Tick Tock, she don’t stop!
Yep – thirty years ago today I underwent my last (knock wood) successful open heart surgery, while my parents waited to hear the news. I signed my own consent form, the first child at age 8 to do so. I was very disappointed to learn that, despite my “autograph,” my parents still had to sign that form.
At a magical place called Children’s National Medical Center in upper Northwest Washington, D.C., just on the other side of the Capitol dome, I had a four-hour surgery to replace my “pig” tissue mitral valve, which I had outgrown, with a St. Jude stainless steel valve.
This amazing piece of machinery was placed by my terrific and loving surgeon, Dr. Frank Midgley, whom I am still in touch with today. I call my pediatric cardiologist, Dr. Sy Hepner (who kept me alive medically until I was strong enough for surgery) and Dr. Midgley, my surgeon, every year on this day and today will be no different. I had the fun of reconnecting with Dr. Midgley, now thoroughly enjoying retirement, earlier this year while I was working at Children’s National in the cardiology department. He was running the Van Metre 5K for Children’s National while I walked. I ran into Dr. Hepner, who was my cardiologist until I finished college, not long ago at the Eastern Market simply by recognizing the sound of his voice a few vendors away!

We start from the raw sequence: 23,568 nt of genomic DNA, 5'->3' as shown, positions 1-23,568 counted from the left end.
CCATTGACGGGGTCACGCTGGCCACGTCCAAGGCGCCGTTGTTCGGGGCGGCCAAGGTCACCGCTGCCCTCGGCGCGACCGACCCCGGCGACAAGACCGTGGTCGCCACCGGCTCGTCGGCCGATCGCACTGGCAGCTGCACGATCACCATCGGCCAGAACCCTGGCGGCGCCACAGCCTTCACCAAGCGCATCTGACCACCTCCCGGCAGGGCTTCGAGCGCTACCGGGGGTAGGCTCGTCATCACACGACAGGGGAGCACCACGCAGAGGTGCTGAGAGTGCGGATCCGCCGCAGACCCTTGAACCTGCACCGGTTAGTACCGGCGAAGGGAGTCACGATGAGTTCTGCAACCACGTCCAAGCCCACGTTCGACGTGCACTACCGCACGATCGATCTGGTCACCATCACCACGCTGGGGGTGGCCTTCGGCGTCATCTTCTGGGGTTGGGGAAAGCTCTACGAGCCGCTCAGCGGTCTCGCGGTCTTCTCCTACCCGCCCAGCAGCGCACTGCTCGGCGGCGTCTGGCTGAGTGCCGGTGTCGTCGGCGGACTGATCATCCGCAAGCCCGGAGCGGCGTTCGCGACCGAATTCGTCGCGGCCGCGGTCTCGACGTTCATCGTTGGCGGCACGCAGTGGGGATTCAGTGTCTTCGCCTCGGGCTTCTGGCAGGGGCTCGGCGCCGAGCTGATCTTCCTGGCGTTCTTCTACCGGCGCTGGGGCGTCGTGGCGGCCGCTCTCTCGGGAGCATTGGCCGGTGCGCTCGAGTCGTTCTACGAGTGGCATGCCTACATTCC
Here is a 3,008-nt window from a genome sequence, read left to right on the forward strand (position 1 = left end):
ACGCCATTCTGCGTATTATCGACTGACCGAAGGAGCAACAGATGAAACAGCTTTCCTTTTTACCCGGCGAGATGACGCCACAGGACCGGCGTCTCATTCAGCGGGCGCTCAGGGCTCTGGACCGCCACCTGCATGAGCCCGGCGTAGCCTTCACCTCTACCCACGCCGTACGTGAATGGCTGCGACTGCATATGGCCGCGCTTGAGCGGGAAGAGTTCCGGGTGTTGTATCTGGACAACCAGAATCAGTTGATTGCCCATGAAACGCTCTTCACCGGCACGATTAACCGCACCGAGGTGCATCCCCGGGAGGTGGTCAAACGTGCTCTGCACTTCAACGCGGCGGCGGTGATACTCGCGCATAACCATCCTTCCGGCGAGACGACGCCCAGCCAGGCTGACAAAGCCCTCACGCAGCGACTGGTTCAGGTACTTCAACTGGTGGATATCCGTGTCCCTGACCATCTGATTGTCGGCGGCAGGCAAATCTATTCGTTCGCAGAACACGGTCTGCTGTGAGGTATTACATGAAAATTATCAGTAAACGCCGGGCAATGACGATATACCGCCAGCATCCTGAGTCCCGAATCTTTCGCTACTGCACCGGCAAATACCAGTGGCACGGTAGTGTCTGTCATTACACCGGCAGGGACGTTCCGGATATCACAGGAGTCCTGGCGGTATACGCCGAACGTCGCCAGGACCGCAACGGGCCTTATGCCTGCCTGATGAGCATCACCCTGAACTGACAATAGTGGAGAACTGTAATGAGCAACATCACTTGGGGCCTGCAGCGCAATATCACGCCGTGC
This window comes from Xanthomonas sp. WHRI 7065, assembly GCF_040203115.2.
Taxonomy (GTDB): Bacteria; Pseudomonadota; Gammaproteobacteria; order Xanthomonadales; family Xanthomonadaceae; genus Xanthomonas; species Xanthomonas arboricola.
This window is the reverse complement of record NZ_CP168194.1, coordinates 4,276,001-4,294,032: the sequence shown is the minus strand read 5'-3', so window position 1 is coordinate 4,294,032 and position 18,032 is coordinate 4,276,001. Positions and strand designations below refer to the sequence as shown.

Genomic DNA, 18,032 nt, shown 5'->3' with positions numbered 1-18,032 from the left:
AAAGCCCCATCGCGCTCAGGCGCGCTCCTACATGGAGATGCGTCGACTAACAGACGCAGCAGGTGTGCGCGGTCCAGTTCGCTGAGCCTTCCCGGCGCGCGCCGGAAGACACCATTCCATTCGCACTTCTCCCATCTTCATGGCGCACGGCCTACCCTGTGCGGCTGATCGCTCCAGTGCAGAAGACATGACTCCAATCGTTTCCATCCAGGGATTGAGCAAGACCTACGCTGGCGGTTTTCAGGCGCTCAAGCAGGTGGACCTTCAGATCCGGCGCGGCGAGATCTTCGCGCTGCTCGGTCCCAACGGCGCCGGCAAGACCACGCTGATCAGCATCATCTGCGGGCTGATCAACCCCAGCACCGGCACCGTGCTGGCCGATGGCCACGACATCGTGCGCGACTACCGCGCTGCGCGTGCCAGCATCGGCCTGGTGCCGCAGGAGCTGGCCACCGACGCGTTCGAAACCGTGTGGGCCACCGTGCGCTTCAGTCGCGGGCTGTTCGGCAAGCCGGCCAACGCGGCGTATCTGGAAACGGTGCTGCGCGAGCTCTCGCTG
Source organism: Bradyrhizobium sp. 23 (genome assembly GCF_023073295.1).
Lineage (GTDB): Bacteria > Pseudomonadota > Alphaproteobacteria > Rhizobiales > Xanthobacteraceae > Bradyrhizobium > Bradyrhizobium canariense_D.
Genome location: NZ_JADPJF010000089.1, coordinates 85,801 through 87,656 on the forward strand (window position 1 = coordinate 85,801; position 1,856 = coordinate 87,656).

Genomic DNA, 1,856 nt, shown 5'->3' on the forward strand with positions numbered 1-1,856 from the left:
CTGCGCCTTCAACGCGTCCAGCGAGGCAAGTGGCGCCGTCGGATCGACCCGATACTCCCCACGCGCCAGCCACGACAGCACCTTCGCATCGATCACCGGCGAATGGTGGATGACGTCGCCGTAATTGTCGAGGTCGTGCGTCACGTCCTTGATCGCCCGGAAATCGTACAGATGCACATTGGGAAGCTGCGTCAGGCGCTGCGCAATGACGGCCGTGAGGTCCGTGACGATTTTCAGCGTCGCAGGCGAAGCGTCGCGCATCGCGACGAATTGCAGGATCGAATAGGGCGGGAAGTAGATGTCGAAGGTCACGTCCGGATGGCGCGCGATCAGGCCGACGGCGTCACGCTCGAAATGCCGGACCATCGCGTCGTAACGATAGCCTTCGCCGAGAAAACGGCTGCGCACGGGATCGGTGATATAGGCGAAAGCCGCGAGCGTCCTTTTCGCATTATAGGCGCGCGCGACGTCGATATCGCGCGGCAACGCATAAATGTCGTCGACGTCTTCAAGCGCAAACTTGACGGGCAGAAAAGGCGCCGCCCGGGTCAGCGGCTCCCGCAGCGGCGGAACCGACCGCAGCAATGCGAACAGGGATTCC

But today is not all about me. It is about all of the other babies and kids and families on the 3rd floor at Children’s going through the same thing I and my family did. Every family that enters that hospital has a story: more kids at home, schedules to juggle, bedsides to attend, tension between work and being with their child.
I write today to encourage you to consider donating $30 for 30 years. Continuing to use the “in honor of our wedding” website link here, you can give directly to the Children’s National Heart Institute. Your contribution will support the research they are doing, the education and experience the terrific doctors, nurses and surgeons are sharing – across the country and around the world. The Institute ensures that research and learning will continue forever, and the success stories, like mine, will increase every year. Kids like me with congenital heart disease born in the 60’s, 70’s and beyond are living into adulthood, so there are now Adult Congenital Heart Disease programs in hospitals all over the country.
Every little beat counts, as does every dollar!
Tick Tock, I don’t stop! 30 years &